Top UK airlines – including BA and easyJet – being sued over claims of toxic air in cabins

Airlines hard-hitters in the UK are facing legal action by union Unite, with British Airways, easyJet and Thomas Cook Airlines all subject to investigation. Further well-known flight firms Jet 2 and Virgin Atlantic are also facing threats of legal action over the issue of toxic air in aircraft cabins, according to the Independent. The publication cites that in total, 51 cases will be heard, with the allegations involving both pilots and cabin crew. Four pilots have brought forward cases, while the rest involve members of airline staff.

They claim to have suffered illness as a result of being exposed to toxic fumes on board, with their claims now having secured the backing of Unite.

Unite assistant general secretary for legal services, Howard Beckett, told the publication: “Independent expert evidence concludes that air onboard jet planes can contain a toxic mix of chemicals and compounds that potentially damage the nervous system and may lead to chronic irreversible health problems in susceptible individuals.

“The airline industry cannot continue to hide from the issue of toxic cabin air whilst placing the health and safety of air crew at risk.

“Unite will use every avenue, including calling for a public inquiry and pursuing legal action, to get the airline industry to take responsibility and clean up the cabin air on jet planes.

“This must include using different oils to lubricate jet engines, better monitoring of cabin air, installing air filters and manufacturing planes that bring compressed air straight from the atmosphere.

“It may result in additional financial cost to industry, but that cost bears no resemblance to the value of cabin crew health and safety.”

Yet airlines will have plenty of time to state their cases, with the issues not expected to be a heard for a year.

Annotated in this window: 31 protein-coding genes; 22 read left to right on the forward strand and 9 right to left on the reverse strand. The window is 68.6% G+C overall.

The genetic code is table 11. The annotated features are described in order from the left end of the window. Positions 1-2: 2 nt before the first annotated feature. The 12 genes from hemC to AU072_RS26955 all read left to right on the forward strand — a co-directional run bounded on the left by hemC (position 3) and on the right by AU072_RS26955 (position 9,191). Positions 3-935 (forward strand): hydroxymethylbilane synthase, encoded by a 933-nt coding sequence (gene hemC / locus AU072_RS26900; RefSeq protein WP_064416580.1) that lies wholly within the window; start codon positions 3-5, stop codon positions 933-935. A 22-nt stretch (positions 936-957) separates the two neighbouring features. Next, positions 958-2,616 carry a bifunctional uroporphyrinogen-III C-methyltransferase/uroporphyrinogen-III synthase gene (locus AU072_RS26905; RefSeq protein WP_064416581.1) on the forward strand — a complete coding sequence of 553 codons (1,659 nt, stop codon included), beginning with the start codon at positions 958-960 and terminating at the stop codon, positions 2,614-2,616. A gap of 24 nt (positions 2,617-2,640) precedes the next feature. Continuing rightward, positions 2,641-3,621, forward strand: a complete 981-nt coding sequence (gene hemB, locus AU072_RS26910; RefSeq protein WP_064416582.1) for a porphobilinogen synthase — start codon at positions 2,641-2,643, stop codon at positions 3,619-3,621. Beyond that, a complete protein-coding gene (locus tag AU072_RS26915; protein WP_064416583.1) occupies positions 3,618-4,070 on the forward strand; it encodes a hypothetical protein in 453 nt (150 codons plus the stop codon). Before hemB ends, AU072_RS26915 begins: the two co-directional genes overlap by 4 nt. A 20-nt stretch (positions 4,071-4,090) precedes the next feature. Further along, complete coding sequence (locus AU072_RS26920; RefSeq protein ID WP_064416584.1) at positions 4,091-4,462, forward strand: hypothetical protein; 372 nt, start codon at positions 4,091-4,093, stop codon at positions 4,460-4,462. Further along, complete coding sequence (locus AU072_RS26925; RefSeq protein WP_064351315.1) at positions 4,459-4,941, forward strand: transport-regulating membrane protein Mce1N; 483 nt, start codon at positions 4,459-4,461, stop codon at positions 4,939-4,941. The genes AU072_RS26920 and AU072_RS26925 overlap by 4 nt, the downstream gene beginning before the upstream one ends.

Unite states it has backed the cases after research judges the air in commercial plane cabins could cause irreversible neurological damage to those who were already susceptible. has contacted the five airlines for comment.

A spokesperson for Virgin told “ “The health, safety and well-being of our passengers and crew is always our priority.

“As with all British airlines we operate to the strict regulations and standards set out by the UK CAA and the European Aviation Safety Agency.”

Meanwhile, British Airways told the Independent: “We would never operate an aircraft if we believed it posed a health or safety risk to our customers or crew.

“None of the substantial research conducted over many years into cabin air quality has shown that exposure to cabin air causes long-term ill health.

“In recent research commissioned by the regulator, the European Aviation Safety Agency, their thorough investigations concluded that the air quality on board aircraft was similar or better than that observed in normal indoor environments.”

EasyJet told “easyJet operates one of the world’s most modern fleets and our aircraft are fully compliant with the latest standards in terms of air quality and air-conditioning.

“easyJet takes any health concerns raised by its crew seriously however aviation regulators and manufacturers around the world have looked at this issue and found no proof that long term health issues arise from cabin air quality.  

 “On occasion so-called fume events can occur. Research has shown that in some instances this can cause some minor acute symptoms, but no link with long term health effects has been proved.”

The legal action comes in a bad week for Thomas Cook, which announced it was closing a host of high street stores last week.

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